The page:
Writing is essentially a solitary activity; just you, a keyboard, and an idea that you will hopefully be able to turn into text on your screen. The problem is that eventually you need feedback and encouragement; you need to be able to share your experiences with people who understand where you're coming from, which means other writers.

A couple of years ago I finally worked up the nerve to join my local group Speakeasy and start reading my work to complete strangers. One side effect of that was that I needed something that could be read in the 15-20 minutes available to each writer. Now at the time I had reached something of low point in my writing; the last novel I had been working on had drowned in a sea of rewrites and I really had very little to offer at first. Most of what was being read was poetry and short stories. I'm no poet so I went back to the genre I'd pretty much ignored for years; short stories.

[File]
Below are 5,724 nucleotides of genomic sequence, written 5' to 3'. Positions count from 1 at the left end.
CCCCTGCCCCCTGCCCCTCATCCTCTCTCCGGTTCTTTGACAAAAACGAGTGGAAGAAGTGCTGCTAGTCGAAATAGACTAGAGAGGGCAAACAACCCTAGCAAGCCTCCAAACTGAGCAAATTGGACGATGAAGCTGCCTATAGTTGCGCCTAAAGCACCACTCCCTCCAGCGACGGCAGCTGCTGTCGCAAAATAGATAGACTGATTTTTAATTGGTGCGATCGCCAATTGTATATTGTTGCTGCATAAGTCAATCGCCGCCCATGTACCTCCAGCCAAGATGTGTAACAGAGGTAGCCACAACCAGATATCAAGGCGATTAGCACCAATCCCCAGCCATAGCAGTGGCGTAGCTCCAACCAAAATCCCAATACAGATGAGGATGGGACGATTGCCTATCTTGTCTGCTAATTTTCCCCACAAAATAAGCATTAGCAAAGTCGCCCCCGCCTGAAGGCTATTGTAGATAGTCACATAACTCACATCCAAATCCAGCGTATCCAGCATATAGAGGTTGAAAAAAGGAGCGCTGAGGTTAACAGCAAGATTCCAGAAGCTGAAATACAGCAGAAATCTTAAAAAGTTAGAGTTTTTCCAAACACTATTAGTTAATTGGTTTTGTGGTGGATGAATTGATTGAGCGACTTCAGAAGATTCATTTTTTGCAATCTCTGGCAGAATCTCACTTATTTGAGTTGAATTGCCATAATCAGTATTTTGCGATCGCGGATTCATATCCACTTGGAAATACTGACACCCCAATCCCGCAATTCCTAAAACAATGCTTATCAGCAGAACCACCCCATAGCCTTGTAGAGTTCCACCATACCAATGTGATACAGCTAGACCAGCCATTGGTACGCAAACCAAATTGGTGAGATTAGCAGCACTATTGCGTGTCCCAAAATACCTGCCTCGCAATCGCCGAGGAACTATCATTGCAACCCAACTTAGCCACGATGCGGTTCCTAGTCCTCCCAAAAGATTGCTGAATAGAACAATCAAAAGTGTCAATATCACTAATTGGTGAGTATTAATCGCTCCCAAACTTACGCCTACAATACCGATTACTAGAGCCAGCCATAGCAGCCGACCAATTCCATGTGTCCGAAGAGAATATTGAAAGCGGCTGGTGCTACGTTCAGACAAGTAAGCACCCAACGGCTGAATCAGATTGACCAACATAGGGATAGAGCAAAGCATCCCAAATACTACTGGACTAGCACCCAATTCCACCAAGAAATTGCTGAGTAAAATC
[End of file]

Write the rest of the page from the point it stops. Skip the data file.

Actually writing something short and snappy proved a bit of a struggle at first; my ideas have a tendency to expand to fill all the available space but I managed to come up with a workable synopsis and actual wrote a story that was just over a thousand words long, and then a couple more inspired by that first one. Over time the length did start creeping up and in due course I had an idea for a novel and started working on it. That book went far more smoothly than it's predecessor, in fact its a big part of the reason for starting this blog, and I think I have to attribute a lot of that to the short stories and the feedback and encouragement I got at Speakeasy.